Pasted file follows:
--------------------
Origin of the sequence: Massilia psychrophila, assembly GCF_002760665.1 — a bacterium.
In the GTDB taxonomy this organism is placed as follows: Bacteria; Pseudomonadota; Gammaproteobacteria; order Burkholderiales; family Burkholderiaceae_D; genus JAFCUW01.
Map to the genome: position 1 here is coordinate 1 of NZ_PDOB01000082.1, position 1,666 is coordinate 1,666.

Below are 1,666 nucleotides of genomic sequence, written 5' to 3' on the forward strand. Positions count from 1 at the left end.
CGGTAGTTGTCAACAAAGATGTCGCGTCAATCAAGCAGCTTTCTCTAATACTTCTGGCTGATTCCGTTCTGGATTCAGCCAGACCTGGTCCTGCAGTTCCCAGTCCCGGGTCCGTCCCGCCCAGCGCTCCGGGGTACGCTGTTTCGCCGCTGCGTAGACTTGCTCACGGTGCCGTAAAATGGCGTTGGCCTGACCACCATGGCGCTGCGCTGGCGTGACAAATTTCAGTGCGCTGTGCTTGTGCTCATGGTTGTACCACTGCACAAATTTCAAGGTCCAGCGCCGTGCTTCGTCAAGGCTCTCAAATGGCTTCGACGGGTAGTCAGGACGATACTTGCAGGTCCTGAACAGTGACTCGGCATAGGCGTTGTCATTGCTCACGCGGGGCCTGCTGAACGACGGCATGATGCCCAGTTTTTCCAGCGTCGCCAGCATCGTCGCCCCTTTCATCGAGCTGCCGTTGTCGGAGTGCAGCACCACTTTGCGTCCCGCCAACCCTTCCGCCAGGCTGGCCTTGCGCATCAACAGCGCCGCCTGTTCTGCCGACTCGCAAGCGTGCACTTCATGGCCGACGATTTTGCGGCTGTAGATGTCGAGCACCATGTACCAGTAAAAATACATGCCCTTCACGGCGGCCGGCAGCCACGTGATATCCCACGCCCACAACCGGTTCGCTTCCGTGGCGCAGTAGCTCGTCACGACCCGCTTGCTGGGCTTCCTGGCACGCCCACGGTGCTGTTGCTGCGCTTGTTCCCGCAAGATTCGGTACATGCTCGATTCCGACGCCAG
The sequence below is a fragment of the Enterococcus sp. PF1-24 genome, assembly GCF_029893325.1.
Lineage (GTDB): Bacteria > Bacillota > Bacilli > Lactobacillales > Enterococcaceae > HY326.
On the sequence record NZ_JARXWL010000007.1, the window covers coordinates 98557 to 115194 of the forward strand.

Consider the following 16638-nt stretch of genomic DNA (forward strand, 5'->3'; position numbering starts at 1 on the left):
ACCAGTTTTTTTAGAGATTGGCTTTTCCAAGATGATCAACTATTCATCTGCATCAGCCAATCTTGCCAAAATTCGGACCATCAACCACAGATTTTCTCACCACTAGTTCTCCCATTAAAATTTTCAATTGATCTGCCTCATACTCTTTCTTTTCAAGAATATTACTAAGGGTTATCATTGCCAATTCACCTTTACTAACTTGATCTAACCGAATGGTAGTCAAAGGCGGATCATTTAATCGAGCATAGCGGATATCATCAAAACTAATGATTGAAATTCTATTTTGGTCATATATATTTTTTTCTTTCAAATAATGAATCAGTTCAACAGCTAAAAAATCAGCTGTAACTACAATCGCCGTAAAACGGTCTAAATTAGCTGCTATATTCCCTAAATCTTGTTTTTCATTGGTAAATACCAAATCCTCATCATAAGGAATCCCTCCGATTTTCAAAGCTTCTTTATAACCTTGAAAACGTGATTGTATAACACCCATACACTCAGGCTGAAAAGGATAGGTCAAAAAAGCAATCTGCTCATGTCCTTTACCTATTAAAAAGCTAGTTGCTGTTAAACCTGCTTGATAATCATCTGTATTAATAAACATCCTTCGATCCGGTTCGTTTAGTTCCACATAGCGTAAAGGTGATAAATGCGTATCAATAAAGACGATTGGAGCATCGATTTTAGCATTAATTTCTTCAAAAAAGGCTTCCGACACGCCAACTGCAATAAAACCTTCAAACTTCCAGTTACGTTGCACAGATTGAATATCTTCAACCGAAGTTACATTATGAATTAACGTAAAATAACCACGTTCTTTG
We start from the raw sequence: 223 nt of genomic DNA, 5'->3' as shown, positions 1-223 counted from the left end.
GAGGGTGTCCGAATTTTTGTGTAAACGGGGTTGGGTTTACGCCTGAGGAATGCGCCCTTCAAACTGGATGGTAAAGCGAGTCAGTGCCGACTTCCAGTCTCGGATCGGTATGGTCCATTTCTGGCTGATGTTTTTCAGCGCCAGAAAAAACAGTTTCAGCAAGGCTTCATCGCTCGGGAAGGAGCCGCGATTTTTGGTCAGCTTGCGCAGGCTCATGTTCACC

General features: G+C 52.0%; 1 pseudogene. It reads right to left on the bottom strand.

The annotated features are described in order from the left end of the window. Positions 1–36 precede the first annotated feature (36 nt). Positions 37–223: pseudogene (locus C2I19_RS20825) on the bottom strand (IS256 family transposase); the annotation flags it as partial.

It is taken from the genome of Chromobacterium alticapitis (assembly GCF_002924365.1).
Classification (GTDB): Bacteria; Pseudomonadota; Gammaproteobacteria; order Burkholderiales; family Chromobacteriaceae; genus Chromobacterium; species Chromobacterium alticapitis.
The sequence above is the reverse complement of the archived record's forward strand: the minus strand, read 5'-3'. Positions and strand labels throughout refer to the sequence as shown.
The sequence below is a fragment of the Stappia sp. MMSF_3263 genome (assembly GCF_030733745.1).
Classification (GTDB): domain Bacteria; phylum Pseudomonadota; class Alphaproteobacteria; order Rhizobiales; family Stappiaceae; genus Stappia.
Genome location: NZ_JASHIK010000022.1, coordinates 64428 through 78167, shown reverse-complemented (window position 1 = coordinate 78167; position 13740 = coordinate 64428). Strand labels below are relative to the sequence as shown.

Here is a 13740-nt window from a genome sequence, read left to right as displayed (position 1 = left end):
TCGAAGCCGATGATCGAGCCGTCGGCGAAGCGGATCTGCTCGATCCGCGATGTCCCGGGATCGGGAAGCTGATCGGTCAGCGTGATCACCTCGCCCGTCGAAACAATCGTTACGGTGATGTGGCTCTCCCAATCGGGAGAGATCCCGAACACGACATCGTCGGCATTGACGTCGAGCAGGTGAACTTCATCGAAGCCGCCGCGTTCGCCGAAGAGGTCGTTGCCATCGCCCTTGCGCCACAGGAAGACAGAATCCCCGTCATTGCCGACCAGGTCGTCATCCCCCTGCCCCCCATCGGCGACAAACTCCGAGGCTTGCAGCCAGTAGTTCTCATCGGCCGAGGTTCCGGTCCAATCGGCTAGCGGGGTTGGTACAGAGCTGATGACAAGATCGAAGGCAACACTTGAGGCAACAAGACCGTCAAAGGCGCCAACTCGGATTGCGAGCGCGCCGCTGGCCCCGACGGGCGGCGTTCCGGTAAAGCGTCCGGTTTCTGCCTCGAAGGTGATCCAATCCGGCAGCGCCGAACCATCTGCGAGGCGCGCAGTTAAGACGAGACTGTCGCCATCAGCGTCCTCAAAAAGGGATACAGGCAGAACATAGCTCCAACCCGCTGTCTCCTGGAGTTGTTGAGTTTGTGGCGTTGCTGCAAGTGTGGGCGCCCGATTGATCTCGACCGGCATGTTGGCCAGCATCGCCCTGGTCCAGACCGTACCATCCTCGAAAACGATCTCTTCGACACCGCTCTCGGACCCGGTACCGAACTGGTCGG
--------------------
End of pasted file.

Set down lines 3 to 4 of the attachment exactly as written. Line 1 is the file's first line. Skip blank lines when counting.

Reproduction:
Map to the genome: position 1 here is coordinate 1 of NZ_PDOB01000082.1, position 1,666 is coordinate 1,666.

Below are 1,666 nucleotides of genomic sequence, written 5' to 3' on the forward strand. Positions count from 1 at the left end.